While there are obvious problems debating relations between the Association of University Teachers and Natfhe when many members are on holiday, your editorial was most welcome (Leader, THES , August 17). But I do have a few comments.
Nobody is desperate to merge. Both unions can survive and even thrive separately. The main question is whether and how they could be more effective in unity.
Natfhe supports a single union with two independent wings for higher education and further education to prevent domination in a new organisation by former Natfhe members and to protect the minority further education members in any new union. Natfhe has since 1997 ensured the independence of its further and higher education sectors by quasi-federal arrangements.
Natfhe has academic-related members in higher education. By rule, anyone "in full, part-time or self-employment whose work is primarily concerned with those above statutory school age in providing academic or related service" is eligible to join. In the new machinery there is a single bargaining committee for academic and academic-related staff.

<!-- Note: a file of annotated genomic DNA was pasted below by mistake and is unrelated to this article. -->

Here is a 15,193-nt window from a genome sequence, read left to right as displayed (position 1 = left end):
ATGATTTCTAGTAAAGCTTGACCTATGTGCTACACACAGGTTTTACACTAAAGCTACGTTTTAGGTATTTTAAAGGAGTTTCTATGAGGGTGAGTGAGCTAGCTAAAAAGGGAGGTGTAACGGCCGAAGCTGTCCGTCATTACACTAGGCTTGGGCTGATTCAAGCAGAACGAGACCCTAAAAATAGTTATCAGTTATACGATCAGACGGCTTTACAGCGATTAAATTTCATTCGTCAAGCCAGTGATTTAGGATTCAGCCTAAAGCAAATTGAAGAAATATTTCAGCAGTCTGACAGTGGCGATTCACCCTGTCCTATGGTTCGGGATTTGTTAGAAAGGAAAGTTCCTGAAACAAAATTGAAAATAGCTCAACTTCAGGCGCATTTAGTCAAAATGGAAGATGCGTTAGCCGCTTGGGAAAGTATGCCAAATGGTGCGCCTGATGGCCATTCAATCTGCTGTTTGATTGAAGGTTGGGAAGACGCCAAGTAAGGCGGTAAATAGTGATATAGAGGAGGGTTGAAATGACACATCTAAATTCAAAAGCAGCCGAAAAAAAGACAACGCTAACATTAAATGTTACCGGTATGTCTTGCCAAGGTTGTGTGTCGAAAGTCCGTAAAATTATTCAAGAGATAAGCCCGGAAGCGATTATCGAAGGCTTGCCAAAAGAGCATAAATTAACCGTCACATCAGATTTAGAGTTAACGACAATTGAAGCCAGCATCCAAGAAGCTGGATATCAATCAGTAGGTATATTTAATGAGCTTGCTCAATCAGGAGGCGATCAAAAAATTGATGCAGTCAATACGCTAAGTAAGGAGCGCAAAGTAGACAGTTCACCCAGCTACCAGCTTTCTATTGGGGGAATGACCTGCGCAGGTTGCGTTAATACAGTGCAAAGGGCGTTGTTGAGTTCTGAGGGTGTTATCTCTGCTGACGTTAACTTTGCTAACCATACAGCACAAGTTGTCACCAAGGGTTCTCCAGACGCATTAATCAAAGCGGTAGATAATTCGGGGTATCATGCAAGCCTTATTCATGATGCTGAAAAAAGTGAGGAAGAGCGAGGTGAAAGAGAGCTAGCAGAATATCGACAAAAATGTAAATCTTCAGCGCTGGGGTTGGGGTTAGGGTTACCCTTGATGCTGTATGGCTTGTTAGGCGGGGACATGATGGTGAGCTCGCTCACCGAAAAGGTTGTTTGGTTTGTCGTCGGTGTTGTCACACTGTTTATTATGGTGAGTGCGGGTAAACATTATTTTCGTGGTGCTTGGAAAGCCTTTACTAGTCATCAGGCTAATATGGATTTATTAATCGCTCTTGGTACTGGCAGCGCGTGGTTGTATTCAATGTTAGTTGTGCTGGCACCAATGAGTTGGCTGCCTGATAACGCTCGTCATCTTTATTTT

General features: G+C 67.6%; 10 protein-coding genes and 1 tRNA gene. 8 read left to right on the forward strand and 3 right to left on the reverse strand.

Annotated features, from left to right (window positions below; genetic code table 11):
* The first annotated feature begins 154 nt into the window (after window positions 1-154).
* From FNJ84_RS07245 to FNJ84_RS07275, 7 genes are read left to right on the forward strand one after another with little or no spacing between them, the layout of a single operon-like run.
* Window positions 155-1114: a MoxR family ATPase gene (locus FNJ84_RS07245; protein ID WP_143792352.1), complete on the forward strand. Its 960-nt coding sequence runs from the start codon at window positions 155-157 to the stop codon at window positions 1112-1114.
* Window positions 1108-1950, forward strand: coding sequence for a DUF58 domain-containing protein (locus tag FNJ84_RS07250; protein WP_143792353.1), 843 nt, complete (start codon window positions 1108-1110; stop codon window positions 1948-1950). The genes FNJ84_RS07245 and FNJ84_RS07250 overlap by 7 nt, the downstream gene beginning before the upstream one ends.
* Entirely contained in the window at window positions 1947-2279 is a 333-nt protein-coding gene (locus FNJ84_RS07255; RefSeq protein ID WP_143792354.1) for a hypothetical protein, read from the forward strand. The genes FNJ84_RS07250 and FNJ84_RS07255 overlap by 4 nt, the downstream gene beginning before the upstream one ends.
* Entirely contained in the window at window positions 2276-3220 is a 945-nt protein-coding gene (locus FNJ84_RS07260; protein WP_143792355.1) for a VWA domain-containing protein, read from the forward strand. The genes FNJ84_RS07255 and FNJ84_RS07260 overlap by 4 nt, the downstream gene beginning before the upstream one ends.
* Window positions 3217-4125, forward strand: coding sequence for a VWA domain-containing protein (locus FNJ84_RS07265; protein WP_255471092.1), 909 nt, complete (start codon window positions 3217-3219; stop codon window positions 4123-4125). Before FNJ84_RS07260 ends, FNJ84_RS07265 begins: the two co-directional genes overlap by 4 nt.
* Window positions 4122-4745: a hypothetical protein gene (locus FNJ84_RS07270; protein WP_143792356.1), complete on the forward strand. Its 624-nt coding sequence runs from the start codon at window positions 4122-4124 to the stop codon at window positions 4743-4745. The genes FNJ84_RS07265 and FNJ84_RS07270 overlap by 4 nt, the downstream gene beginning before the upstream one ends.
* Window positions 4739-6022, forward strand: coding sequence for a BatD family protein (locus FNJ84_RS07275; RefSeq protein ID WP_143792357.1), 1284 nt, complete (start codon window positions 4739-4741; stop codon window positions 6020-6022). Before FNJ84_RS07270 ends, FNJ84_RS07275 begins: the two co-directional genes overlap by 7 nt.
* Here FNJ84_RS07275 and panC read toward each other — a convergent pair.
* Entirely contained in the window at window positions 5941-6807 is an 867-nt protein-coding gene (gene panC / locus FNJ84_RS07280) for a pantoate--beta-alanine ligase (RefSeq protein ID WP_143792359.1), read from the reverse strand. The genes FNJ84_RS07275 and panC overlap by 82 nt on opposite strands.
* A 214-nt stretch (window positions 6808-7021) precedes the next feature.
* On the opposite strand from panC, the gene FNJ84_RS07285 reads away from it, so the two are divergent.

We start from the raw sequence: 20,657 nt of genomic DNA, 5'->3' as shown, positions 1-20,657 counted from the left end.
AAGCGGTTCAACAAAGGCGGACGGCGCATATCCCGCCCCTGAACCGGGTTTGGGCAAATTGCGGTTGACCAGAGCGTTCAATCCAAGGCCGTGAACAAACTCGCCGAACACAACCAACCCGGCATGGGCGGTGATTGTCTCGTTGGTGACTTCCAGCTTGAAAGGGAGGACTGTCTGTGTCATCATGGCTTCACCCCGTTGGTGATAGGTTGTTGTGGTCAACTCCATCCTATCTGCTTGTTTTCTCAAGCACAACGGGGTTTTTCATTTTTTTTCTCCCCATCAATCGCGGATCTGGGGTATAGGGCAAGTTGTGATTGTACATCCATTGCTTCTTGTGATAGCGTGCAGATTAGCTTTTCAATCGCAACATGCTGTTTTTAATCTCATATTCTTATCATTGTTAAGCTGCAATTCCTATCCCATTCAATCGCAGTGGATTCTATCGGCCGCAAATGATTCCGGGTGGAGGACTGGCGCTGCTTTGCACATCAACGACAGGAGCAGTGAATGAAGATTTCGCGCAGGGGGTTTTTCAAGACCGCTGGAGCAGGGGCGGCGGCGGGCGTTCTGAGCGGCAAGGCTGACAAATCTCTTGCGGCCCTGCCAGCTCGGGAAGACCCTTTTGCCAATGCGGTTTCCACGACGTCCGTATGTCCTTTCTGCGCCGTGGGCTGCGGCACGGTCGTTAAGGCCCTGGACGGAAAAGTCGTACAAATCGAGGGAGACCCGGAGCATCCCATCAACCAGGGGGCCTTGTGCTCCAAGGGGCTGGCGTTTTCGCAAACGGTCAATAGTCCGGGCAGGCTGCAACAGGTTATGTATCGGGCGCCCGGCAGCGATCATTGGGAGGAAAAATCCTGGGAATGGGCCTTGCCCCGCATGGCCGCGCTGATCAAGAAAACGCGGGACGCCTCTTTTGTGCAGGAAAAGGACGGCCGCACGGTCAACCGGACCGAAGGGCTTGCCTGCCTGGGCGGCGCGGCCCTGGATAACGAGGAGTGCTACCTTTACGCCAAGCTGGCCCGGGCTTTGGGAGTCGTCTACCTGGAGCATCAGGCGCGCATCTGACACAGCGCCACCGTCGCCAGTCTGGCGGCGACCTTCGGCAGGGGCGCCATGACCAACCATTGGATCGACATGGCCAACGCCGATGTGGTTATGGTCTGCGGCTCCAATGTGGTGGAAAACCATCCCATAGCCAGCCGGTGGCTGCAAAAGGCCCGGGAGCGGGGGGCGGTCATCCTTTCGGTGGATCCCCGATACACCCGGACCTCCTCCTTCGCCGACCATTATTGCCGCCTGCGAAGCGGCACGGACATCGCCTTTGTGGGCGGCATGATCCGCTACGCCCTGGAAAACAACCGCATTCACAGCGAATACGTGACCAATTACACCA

It would, however, be a total diversion for a new organisation to expend energy trying to poach new university staff who are Unison members. Our energies should be directed elsewhere - to attracting to any new organisation the tens of thousands of staff who are in no union.
So how do we do it? First, we should wait until the AUT has a chosen a new general secretary. Candidates will adopt different positions on closer unity, but talks are unlikely to open until after the election.
The AUT could then take up Natfhe's offer to reopen the question of a unified organisational structure and take a decision in principle before getting bogged down in the detail.
Nobody should underestimate the practical difficulties, and they were one reason for both unions agreeing to "park" the McCall report in early 1999. But the discussions facilitated by Bill McCall have not been wasted and our experience of working together since then has been positive.
What is required in any bringing together of organisations is a generosity of spirit, a recognition of each other's traditions and cultures, but also a willingness to compromise so we can raise our eyes to a higher prize.
With this in mind I reiterate that I would step down as general secretary, even though Natfhe is the larger union, if this helped unification.
General secretary, Natfhe.